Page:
I bought this issue of SUPERMAN FAMILY at a supermarket of all places–a clear sign of the aggressiveness with which new DC publisher Jeanette Kahn was pushing her new initiative. Having come to the conclusion that one of the things that was causing the comic book business such ills was that the books weren’t as profitable for mainstream retailers as “real magazines”, Kahn initiated the Dollar Comics program: four titles would be converted into 80-page all-new releases priced at a dollar rather than thirty cents. This would generate better profit-per-unit for retailers and perhaps get the product into more outlets. 

SUPERMAN FAMILY was the first of these books that I encountered–the others to make the shift to the Dollar Comic format at this time were WORLD’S FINEST, G.I. COMBAT and HOUSE OF MYSTERY–so two super hero titles, a war book and a weird mystery title, covering multiple genres to see what stuck. All of the books were anthologies, which helped with generating this much material on a monthly basis but which also made them all, in essence, less-than-essential buys. You could read SUPERMAN or BATMAN just fine if you avoided the Dollar Comics, for instance. I’m sure some of the thinking going into these choices involved not wanting to monkey around with the company’s true money-makers by converting them to an unproven format.

The Dollar Comics initiative lasted for a little over five years, though in that time, as you’d expect, the size of the books dwindled a bit, and the initial ads-free approach was eventually dropped. I don’t know that it had much of an impact one way or the other–certainly, none of the initial Dollar Comics titles was cancelled, at least not for that reason. But once they stopped being new, I don’t know that they opened up as many doors as Kahn had been hoping. Still, it was a worthy experiment.

If I had to pick one word to describe this inaugural edition of the Dollar Comics SUPERMAN FAMILY, it would be “nice”. All of the stories in it are competently done by seasoned professionals, they’re all well-constructed yarns. But none of them are particularly exciting or engaging or memorable–and, in fact, I didn’t remember a one of them until I cracked this book open again to write up this piece. They all represented five minutes of disposable entertainment, to be read and discarded without another thought.

There were seven stories in total in this issue, covering the length and breadth of the Superman line of characters, but focusing on the three series–JIMMY OLSEN, LOIS LANE and SUPERGIRL–which had been the backbone of SUPERMAN FAMILY for it’s run up to this point. In the opening Jimmy Olsen tale, the red-headed “Mr. Action” investigates shady goings-on in the world of Ice Hockey, with some assistance from the Man of Steel. The Superbaby tale that follows it up is about the infant from Krypton adopting an alien pet, who turns out to be a stranded alien pilot.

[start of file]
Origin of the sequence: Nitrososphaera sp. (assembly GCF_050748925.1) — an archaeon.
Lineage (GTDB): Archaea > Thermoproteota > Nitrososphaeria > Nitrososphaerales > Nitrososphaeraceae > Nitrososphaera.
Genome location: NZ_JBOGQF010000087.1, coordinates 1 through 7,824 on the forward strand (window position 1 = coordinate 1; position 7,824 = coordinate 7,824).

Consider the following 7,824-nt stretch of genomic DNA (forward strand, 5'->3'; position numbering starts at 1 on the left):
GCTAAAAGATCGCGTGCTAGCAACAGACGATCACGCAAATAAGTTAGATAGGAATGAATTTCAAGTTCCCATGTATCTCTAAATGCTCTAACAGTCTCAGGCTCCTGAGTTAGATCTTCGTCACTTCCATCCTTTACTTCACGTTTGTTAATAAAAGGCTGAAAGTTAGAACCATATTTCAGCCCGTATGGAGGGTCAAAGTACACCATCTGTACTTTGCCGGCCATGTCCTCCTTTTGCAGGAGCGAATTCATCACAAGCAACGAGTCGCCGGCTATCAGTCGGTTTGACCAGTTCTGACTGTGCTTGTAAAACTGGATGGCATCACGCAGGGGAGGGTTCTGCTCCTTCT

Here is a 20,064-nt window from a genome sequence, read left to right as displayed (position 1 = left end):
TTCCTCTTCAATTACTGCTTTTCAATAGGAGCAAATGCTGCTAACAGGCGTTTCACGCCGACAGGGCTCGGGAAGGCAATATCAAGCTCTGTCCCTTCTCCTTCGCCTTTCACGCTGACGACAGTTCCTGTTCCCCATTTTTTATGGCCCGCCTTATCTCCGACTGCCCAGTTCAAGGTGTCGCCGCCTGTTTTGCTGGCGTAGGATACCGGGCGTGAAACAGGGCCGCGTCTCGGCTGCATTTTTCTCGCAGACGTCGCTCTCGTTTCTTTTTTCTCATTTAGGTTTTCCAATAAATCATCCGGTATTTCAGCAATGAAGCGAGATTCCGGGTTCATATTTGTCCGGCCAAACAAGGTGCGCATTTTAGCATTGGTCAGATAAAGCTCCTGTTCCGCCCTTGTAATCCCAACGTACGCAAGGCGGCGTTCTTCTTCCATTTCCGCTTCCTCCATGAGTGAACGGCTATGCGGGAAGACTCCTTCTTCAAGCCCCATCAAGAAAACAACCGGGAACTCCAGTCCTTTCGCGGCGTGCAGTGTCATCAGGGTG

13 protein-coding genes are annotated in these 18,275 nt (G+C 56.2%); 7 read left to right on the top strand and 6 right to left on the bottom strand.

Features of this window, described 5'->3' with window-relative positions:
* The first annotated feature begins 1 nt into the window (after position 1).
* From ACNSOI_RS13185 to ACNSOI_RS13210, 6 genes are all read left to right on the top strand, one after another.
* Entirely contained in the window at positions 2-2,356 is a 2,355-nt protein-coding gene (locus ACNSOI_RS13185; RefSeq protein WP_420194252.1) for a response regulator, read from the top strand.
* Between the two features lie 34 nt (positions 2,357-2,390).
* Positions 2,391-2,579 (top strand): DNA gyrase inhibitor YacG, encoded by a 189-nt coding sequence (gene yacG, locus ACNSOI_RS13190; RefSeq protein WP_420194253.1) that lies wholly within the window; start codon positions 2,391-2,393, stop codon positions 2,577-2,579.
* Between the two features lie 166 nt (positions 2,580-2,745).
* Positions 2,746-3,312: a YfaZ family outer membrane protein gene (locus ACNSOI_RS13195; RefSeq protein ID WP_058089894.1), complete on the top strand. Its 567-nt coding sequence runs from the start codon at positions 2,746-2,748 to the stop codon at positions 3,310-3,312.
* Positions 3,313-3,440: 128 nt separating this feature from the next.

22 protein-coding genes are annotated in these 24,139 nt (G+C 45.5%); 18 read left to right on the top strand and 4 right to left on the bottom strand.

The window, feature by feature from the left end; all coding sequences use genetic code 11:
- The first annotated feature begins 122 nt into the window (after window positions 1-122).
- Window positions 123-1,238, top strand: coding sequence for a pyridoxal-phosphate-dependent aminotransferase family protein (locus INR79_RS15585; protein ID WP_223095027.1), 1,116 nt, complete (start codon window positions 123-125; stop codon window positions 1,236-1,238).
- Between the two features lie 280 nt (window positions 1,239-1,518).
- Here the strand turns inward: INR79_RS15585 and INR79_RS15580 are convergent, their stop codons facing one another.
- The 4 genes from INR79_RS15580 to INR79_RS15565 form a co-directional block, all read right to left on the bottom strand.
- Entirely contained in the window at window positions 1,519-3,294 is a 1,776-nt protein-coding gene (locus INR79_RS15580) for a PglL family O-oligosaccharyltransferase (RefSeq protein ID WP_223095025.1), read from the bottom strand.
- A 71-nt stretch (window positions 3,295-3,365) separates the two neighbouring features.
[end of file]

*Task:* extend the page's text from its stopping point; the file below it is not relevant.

The third piece is a Lois Lane story that’s very similar to the Jimmy Olsen opener, except that Lois is investigating the world of professional wrestling. Superman is largely absent in this one, but he does appear for a panel or so at the end to wrap everything up. The next story is probably the one that took the greatest attempt to have substance, aided by the always-interesting artwork of a young Marshall Rogers. It’s a Fabulous World of Krypton outing that details that planet’s equivalent of the Christmas holiday, a celebration of the pacifist Jo-Mon whose death by violence brought about Krypton’s first lasting peace. It’s an obvious allegory, but it’s presented with sincerity and heart.

Next came a full-length Supergirl story nicely illustrated by Mike Vosburg, in which the Maid of Might engages in a rare battle with her cousin’s arch-enemy Lex Luthor. Luthor is after a sample of Kryptonite which rests on the surface of Mars–this was during that time period where all of the Kryptonite on Earth had been transmuted into lead, so the stuff was a bit more rare. And it’s a fake anyway, a ruse by Supergirl to draw out Luthor. That’s followed up with a light Krypto story in which the flying canine first emasculates and then restores the confidence of a protective junkyard hound. Truly these were life-and-death stakes.

The book closes on another Jimmy Olsen story, in which the reporter is gifted with telepathy by an imperiled mentalist and has to come to his aid. Once again, it’s Superman who does most of the heavy lifting here. So it was a nice, think package, of the sort that always appealed to me as a kid. And yet, I found it unfulfilling–there wasn’t anything in the issue that I found especially memorable, which was almost never the case in a comic book this large. So it would be a while before I sampled another issue of SUPERMAN FAMILY.

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